An important goal of this workshop is to explore the application of mathematical physics approaches in the modelling of virus structure and assembly. Due to their symmetry properties viruses lend themselves to applications of group theoretical concepts, for example, for the prediction of virus structure or the analysis of the dynamical properties of viruses.
This workshop is being organised as a follow-up event to our two previous meetings on “Mathematical Virology”, held at the Centre for Mathematical Sciences in Oxford in June 2004 and at the International Centre for Mathematical Sciences in Edinburgh in August 2007. One of the main goals of this meeting is to bring together mathematical physicists and mathematicians with biophysicists, computational and experimental biologists working on various aspects of the structure and assembly of viruses, thus creating an interdisciplinary environment that facilitates meaningful interactions for the mathematical physics and mathematical community with other relevant disciplines. This is important to ensure maximal impact of the mathematical physics approaches in virology.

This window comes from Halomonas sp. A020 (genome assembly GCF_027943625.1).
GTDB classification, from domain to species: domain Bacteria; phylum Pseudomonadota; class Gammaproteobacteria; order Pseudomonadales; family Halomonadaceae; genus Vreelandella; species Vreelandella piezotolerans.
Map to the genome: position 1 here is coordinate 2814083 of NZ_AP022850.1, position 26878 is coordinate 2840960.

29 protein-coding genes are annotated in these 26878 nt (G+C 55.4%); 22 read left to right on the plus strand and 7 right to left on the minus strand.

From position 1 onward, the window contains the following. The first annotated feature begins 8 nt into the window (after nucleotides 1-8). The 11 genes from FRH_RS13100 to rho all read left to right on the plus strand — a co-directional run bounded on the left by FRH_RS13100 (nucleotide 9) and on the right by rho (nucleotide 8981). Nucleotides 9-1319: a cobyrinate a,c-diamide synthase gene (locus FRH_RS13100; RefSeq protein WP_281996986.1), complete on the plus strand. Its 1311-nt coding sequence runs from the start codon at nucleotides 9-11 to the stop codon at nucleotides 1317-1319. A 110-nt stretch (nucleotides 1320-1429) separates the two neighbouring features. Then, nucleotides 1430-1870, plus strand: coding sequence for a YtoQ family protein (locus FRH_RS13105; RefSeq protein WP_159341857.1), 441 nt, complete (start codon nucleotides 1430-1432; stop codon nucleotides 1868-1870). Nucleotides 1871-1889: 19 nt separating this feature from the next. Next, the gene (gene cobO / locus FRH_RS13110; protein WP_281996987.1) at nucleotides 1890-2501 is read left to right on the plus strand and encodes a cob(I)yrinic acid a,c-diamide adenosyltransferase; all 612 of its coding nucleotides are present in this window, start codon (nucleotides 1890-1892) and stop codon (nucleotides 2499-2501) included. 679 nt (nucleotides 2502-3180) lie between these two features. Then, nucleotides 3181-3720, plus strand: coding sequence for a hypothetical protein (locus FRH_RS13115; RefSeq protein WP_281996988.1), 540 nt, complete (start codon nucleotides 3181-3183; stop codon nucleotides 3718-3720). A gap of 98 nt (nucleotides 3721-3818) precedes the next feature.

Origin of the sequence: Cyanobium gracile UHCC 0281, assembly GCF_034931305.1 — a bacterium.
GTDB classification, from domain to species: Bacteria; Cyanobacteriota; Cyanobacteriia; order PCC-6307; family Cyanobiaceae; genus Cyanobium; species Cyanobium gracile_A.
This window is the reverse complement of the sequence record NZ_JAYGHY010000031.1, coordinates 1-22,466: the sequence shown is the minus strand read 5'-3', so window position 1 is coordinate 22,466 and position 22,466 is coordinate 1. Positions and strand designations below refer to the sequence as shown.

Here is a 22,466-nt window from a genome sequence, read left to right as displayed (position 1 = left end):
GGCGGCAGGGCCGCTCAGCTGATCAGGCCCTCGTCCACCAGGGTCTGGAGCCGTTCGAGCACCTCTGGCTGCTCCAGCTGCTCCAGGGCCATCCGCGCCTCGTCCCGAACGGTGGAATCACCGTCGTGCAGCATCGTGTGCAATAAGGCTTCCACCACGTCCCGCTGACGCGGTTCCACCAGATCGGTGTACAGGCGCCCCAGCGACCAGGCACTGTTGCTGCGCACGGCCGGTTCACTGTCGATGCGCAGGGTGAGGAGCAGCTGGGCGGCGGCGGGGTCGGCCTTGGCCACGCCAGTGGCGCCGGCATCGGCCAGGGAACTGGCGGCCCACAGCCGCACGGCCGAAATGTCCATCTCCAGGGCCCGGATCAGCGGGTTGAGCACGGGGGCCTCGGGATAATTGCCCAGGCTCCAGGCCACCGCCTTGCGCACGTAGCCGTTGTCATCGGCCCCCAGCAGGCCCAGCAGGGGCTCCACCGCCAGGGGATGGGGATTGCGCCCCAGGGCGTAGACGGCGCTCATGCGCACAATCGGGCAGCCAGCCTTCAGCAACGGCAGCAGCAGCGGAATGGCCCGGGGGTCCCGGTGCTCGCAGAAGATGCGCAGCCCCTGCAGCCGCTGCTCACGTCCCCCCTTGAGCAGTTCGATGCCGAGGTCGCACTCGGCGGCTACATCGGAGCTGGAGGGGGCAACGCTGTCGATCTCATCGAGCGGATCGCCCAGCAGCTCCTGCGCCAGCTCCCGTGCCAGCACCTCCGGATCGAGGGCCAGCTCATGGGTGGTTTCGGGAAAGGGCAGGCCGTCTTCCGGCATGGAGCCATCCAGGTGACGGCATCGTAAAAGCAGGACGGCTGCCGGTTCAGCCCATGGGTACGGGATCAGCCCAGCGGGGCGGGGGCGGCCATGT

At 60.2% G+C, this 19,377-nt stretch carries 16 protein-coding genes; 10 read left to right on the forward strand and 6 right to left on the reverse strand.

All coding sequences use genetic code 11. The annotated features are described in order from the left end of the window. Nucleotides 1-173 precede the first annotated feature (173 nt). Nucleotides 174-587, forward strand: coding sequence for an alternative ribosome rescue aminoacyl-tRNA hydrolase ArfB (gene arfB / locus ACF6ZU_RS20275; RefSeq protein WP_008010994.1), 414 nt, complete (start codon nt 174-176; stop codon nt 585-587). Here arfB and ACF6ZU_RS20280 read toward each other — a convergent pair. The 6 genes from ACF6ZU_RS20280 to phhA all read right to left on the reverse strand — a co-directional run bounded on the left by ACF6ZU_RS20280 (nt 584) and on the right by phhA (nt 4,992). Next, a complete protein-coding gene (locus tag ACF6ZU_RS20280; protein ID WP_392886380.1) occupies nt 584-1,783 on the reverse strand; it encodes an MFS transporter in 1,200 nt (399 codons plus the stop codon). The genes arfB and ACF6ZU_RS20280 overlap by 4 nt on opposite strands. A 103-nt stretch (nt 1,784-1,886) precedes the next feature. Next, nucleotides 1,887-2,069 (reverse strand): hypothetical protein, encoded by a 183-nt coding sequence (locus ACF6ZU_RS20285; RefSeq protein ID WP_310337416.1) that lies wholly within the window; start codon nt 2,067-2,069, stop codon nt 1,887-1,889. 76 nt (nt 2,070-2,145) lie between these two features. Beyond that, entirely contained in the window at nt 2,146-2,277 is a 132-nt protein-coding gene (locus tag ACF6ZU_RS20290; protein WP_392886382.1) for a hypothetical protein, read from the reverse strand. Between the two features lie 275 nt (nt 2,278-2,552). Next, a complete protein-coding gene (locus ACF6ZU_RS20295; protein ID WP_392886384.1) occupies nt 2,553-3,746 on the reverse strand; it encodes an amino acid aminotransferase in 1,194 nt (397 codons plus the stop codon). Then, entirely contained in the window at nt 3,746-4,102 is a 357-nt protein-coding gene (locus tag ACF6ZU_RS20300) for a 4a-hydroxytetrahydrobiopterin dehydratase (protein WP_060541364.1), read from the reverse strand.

The programme will cover the topics virus structure, virus assembly and genome organization, and will consist of a number of plenary and invited talks, as well as scheduled “hot topic” debates. There will be a strong focus on applications of group theoretical methods and mathematical physics techniques related to the structure of viruses and their vibrational behaviour.
Main speakers will include
Mathematical Physics: Paolo Cermelli (Torino, Italy), Alois Janner (Radboud University, Netherlands), Richard Kerner (University Paris VI, France), Anne Taormina (University of Durham, UK), Giovanni Zanzotto (Padova, Italy).
Mathematics: Natasha Jonoska (University of South Florida, USA), De Witt Sumners (Florida State University, USA)
Biophysics: Robijn Bruinsma (UCLA, USA), Cristian Micheletti (SISSA, Italy), Ian Molineux (University of Texas, USA), David Nelson (Harvard), Adam Zlotnick (Indiana University, USA).
Computational Biology/Computational Chemistry/Biomolecular Simulations: Charles Brooks (Michigan, USA), Paolo Carloni (SISSA, Italy), Russell Schwartz (Carnegie Mellon University, USA), David Wales (University of Cambridge, UK).
Biology: David Bhella (Glasgow, UK), Roger Hendrix (University of Pittsburgh, USA), Jack Johnson (Scripps), Peter Prevelige (Birmingham, USA), Alasdair Steven (NIH, USA), Dave Stuart (Oxford, UK).